Maine Fiber Frolic 2017 Poster
MOFGA Common Ground Fair Poster


Look what a chicken carcass got us!

He may look cute and innocent but believe me…raccoons are ruthless killers.

He has been relocated. YAY!

We’ll continue to bait the trap, though, just in case he happened to be in the wrong place at the wrong time. I doubt that’s the case though.


not a good week

Sometimes amidst the beauty, wonder and entertainment factor of this farm, up pops frustration and misery…the kind that makes you put off the walk out to the barn in the morning for fear of what you’ll find. The kind that can make you dissolve into a weeping lump followed by primal rage. That’s the kind of week it’s been.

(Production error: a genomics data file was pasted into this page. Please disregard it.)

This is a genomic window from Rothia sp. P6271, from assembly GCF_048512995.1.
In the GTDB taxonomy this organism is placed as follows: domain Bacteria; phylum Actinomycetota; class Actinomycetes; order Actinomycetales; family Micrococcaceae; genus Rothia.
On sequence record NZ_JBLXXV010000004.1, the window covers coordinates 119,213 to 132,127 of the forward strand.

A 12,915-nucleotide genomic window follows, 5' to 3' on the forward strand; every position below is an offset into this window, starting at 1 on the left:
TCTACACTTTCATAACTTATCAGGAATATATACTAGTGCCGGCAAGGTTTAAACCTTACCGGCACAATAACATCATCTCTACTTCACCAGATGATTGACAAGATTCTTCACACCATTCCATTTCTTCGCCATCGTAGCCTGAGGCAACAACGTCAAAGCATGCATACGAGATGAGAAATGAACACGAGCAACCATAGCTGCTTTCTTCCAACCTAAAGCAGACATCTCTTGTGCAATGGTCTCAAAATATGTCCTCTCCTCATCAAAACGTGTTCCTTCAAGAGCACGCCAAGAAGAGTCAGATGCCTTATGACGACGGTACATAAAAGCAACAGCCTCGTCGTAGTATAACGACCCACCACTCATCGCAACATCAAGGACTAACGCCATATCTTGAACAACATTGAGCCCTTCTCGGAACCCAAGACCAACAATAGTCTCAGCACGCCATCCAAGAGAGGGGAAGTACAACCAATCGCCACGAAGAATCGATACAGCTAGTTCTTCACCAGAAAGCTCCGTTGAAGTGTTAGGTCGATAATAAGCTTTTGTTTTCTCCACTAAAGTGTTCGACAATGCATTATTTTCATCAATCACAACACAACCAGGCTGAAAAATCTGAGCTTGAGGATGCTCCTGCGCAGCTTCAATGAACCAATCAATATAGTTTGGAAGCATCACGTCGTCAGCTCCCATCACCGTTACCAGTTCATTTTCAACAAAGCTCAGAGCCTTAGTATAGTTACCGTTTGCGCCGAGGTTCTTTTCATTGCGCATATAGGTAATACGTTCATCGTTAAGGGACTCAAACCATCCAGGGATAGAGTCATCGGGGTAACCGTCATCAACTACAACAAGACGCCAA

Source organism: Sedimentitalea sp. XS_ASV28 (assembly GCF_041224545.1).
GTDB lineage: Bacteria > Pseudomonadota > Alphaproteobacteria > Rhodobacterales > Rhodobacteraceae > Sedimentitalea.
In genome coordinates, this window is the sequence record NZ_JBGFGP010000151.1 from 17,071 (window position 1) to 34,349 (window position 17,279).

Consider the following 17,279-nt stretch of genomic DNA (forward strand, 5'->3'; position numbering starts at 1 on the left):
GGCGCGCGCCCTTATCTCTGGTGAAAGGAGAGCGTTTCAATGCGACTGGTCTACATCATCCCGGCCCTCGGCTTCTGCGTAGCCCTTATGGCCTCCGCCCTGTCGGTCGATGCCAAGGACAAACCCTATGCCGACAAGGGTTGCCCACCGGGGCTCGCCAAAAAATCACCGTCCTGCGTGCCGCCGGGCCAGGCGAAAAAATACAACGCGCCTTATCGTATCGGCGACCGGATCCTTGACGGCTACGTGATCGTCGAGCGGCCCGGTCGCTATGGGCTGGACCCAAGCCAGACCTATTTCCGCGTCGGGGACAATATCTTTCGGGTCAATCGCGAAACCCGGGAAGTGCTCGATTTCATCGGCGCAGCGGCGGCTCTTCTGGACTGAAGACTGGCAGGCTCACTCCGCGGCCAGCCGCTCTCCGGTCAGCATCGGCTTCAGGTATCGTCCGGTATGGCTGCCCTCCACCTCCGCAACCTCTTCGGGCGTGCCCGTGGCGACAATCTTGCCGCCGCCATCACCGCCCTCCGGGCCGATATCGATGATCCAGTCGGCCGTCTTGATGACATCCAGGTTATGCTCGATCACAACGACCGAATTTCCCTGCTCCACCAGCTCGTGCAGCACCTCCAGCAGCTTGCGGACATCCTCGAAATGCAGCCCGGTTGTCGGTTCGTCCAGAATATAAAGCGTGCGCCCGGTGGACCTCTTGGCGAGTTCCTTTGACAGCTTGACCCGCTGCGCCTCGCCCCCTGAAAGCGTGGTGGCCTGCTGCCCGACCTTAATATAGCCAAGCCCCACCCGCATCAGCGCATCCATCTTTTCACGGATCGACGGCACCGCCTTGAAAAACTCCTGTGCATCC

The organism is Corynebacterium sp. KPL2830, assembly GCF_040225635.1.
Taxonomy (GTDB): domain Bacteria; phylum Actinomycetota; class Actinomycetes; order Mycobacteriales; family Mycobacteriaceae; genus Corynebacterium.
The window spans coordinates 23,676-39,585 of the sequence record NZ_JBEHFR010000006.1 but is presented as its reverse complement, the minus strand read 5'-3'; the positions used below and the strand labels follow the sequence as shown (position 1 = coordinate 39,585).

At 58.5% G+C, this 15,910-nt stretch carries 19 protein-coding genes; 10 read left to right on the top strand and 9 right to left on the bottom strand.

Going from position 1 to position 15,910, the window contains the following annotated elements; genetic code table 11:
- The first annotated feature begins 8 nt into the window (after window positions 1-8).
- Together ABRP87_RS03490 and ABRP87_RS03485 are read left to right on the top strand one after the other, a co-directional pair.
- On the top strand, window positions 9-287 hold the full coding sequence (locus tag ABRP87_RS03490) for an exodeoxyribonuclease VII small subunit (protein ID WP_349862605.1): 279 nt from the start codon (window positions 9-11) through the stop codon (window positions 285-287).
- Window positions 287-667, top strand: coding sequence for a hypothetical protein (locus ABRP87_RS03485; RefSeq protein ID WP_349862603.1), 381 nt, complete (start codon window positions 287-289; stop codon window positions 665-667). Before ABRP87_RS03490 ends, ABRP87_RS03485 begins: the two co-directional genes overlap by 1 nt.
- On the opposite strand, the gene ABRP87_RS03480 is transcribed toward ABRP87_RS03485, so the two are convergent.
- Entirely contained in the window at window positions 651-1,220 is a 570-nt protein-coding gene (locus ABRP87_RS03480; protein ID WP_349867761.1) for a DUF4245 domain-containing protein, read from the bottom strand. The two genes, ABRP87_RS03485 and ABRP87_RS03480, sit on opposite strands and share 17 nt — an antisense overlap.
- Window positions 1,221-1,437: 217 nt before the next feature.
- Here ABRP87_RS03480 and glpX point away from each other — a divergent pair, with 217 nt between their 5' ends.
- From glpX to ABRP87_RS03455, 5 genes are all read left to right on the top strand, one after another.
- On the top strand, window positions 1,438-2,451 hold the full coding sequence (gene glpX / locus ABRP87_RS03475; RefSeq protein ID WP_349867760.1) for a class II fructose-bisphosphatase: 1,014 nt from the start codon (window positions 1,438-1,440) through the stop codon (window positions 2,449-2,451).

Bad Chicken – not afraid of the snow!

Handsome Mr Bad Chicken

Our long standing and beloved group of free ranging chickens have been completely picked off by a predator. Amongst them our oldest gal, Bad Chicken, who we had begun to think of as indestructible. And her man, Mr Bad Chicken. Clara the Wonder Chicken succumbed to her injuries last night…poor baby. In all, five hens and their rooster…gone after several years together.

Clara the Wonder Chicken – a beautiful Buckeye


Ameraucana members of the TDU.

We tried to keep them safe once we realized what was going on, but this was a hard group to corral. They existed because they’d “flown the coop” and they lived the good life of total freedom…choosing where they’d go…sometimes even visiting our neighbors’ bird feeders…and roosting where they wanted to at the end of the day. Our efforts weren’t very successful.